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MoD tops lost security pass league

But Cabinet minister goes for individual title

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Ministry of Defence staff are responsible for the vast majority of security passes that have gone AWOL since 2001, research by the LibDems has revealed.

Still, Work and Pensions Minister James Purnell is doing his bit, managing to lose his pass over the Christmas break - in November he left confidential documents on a train.

Some 48,000 passes have been lost or stolen from government staff since 2001 and the MoD has lost 38,000 of these. Rates of loss have also been increasing. Although 48,546 have been lost since 2001, or 16 a day, since 2004 43,565 have gone walkabout - 23 a day.

After the MoD with 37,863 losses comes the Home Office with 2,290 lost passes, then the DoT with 2,033 since 2002.

The figures were gleaned from Parliamentary answers by the LibDems.

LibDem Shadow Home Secretary Chris Huhne said: "Losing 50,000 passes in less than eight years suggests a real culture of carelessness at the heart of government.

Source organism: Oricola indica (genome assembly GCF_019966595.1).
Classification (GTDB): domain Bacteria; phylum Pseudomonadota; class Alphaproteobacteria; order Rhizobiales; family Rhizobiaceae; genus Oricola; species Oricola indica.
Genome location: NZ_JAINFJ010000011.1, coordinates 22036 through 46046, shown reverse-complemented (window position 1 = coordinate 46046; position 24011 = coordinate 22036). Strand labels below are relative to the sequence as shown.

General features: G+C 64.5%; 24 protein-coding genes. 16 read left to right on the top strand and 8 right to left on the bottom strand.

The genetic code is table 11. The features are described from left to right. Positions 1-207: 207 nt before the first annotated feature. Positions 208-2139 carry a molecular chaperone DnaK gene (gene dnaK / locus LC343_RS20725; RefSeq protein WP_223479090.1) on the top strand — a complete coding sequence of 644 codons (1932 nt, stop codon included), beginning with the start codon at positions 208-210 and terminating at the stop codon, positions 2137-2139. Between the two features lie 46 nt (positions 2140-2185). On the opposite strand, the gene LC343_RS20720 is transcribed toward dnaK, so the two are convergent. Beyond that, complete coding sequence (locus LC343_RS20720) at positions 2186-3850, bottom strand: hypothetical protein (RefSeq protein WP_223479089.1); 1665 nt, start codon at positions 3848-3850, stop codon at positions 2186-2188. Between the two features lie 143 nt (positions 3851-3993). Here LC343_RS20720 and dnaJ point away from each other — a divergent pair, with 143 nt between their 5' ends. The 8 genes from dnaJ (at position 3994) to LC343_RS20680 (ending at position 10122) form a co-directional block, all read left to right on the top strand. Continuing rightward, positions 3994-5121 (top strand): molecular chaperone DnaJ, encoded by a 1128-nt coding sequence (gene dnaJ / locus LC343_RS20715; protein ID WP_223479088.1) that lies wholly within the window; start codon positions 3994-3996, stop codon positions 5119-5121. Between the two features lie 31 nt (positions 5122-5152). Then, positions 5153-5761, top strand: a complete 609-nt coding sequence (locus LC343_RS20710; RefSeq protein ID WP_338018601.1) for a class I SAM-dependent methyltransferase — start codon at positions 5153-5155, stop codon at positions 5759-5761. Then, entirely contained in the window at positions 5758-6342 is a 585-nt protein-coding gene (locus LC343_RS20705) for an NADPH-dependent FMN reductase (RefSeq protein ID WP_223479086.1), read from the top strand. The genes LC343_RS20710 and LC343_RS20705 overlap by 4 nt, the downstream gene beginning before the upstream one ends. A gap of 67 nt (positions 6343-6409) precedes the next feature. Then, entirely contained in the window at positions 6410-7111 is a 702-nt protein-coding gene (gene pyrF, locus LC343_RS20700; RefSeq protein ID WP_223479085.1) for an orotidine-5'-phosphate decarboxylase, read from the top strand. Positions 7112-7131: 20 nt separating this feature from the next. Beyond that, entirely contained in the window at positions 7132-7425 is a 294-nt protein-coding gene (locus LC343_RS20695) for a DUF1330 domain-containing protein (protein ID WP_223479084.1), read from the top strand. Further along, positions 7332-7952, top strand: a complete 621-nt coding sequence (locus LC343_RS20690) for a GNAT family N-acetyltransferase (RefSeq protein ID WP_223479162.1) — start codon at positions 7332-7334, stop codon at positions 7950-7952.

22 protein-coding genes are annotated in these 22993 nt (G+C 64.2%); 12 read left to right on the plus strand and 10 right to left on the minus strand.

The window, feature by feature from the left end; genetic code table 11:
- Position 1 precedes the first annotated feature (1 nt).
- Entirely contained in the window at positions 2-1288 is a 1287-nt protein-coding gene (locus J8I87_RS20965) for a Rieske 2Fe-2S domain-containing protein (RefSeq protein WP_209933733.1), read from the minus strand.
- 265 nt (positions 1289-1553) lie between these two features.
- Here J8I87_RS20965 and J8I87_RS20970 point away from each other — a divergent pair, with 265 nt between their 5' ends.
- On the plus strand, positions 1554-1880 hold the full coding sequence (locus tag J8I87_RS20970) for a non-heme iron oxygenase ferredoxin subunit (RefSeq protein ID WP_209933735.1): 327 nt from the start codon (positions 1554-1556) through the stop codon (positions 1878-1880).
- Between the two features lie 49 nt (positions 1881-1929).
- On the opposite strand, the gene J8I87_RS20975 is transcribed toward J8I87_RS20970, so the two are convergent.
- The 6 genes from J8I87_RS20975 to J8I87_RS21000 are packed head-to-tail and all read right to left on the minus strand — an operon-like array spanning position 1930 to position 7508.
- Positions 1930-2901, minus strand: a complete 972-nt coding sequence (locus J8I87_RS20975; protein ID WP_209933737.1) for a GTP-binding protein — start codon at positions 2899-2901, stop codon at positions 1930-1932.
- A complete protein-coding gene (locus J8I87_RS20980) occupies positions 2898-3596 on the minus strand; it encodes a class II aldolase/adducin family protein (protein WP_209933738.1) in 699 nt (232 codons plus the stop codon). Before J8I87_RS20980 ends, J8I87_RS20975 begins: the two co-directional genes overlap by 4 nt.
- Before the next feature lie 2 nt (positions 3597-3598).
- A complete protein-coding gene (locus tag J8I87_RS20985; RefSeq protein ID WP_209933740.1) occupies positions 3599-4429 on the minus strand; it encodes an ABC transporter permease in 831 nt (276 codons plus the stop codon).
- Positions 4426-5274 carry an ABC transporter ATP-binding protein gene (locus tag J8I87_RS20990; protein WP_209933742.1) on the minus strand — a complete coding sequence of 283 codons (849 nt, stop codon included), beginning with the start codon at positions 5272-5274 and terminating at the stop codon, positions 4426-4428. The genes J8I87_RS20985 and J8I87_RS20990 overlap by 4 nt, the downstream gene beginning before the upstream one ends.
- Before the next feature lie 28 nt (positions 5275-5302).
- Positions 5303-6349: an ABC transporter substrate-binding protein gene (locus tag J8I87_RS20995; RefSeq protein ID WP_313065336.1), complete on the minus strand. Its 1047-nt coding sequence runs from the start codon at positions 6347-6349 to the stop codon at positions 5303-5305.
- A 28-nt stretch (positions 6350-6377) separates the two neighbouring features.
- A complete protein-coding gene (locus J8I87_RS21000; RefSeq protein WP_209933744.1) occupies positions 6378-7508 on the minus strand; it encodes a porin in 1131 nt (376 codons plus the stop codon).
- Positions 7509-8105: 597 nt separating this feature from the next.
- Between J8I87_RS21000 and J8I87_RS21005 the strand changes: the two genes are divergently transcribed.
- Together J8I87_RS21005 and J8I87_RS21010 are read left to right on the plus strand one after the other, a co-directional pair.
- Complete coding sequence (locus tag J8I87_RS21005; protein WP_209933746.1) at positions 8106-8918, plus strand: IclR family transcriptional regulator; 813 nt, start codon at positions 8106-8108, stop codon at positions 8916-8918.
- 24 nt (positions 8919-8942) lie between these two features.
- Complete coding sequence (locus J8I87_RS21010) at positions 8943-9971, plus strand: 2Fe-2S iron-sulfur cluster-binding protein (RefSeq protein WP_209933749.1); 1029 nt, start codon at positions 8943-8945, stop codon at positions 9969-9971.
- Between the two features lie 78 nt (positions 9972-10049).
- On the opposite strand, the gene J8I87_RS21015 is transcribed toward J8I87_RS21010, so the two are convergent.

"Ministers want to be trusted with details of every phone call we make and email we send but this evidence suggests that they can barely be trusted with the security of their own departments.

"They must scrap ID cards immediately before our most personal data is treated in the same slapdash mannor [sic]."

Far be it from us of all people to point fingers over spelling mistakes, but that does look a little, er, slapdash.

And, speaking of slapdash, Purnell's wallet turned up in Soho over the weekend, complete with Commons security pass. Of course, this doesn't mean the Work and Pension's secretary was anywhere near the capital's twilight quarter. Purnell, before this latest snafu, and the one before that was famous for being Photoshopped into a publicity shot for a hospital opening after he failed to make the actual photocall.®

Next gen security for virtualised datacentres

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